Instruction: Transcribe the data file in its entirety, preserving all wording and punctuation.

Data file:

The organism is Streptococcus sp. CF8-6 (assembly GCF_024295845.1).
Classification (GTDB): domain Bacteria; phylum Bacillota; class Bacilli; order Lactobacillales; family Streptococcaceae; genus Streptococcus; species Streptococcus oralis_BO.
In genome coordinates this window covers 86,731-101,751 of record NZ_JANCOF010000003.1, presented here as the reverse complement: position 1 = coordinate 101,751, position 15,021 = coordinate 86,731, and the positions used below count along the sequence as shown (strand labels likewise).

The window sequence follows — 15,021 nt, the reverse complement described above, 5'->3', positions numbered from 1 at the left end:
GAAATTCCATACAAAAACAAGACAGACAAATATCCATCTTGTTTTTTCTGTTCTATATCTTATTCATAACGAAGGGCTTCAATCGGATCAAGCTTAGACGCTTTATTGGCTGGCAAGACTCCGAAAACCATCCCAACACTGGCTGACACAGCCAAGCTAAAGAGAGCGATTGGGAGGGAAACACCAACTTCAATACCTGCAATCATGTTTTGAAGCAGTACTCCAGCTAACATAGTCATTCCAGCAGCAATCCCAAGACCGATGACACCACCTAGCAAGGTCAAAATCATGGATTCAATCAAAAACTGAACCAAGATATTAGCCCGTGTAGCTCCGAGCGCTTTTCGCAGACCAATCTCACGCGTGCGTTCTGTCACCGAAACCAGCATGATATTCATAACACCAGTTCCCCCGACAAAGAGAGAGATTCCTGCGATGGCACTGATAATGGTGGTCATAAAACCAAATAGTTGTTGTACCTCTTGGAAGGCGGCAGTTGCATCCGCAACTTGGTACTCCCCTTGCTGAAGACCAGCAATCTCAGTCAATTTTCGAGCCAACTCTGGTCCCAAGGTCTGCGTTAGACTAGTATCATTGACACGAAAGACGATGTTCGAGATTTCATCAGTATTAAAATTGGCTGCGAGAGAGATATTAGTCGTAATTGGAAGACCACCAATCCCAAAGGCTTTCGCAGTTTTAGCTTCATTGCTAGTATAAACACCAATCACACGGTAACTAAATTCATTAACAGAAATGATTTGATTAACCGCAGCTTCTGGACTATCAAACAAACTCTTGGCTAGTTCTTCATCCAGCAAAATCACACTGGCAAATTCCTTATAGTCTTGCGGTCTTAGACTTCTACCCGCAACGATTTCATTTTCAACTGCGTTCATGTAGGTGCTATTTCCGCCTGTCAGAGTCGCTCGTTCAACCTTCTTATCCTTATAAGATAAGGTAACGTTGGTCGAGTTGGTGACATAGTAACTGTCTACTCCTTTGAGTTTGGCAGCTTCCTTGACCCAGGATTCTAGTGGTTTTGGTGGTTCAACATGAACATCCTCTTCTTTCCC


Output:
The organism is Streptococcus sp. CF8-6 (assembly GCF_024295845.1).
Classification (GTDB): domain Bacteria; phylum Bacillota; class Bacilli; order Lactobacillales; family Streptococcaceae; genus Streptococcus; species Streptococcus oralis_BO.
In genome coordinates this window covers 86,731-101,751 of record NZ_JANCOF010000003.1, presented here as the reverse complement: position 1 = coordinate 101,751, position 15,021 = coordinate 86,731, and the positions used below count along the sequence as shown (strand labels likewise).

The window sequence follows — 15,021 nt, the reverse complement described above, 5'->3', positions numbered from 1 at the left end:
GAAATTCCATACAAAAACAAGACAGACAAATATCCATCTTGTTTTTTCTGTTCTATATCTTATTCATAACGAAGGGCTTCAATCGGATCAAGCTTAGACGCTTTATTGGCTGGCAAGACTCCGAAAACCATCCCAACACTGGCTGACACAGCCAAGCTAAAGAGAGCGATTGGGAGGGAAACACCAACTTCAATACCTGCAATCATGTTTTGAAGCAGTACTCCAGCTAACATAGTCATTCCAGCAGCAATCCCAAGACCGATGACACCACCTAGCAAGGTCAAAATCATGGATTCAATCAAAAACTGAACCAAGATATTAGCCCGTGTAGCTCCGAGCGCTTTTCGCAGACCAATCTCACGCGTGCGTTCTGTCACCGAAACCAGCATGATATTCATAACACCAGTTCCCCCGACAAAGAGAGAGATTCCTGCGATGGCACTGATAATGGTGGTCATAAAACCAAATAGTTGTTGTACCTCTTGGAAGGCGGCAGTTGCATCCGCAACTTGGTACTCCCCTTGCTGAAGACCAGCAATCTCAGTCAATTTTCGAGCCAACTCTGGTCCCAAGGTCTGCGTTAGACTAGTATCATTGACACGAAAGACGATGTTCGAGATTTCATCAGTATTAAAATTGGCTGCGAGAGAGATATTAGTCGTAATTGGAAGACCACCAATCCCAAAGGCTTTCGCAGTTTTAGCTTCATTGCTAGTATAAACACCAATCACACGGTAACTAAATTCATTAACAGAAATGATTTGATTAACCGCAGCTTCTGGACTATCAAACAAACTCTTGGCTAGTTCTTCATCCAGCAAAATCACACTGGCAAATTCCTTATAGTCTTGCGGTCTTAGACTTCTACCCGCAACGATTTCATTTTCAACTGCGTTCATGTAGGTGCTATTTCCGCCTGTCAGAGTCGCTCGTTCAACCTTCTTATCCTTATAAGATAAGGTAACGTTGGTCGAGTTGGTGACATAGTAACTGTCTACTCCTTTGAGTTTGGCAGCTTCCTTGACCCAGGATTCTAGTGGTTTTGGTGGTTCAACATGAACATCCTCTTCTTTCCC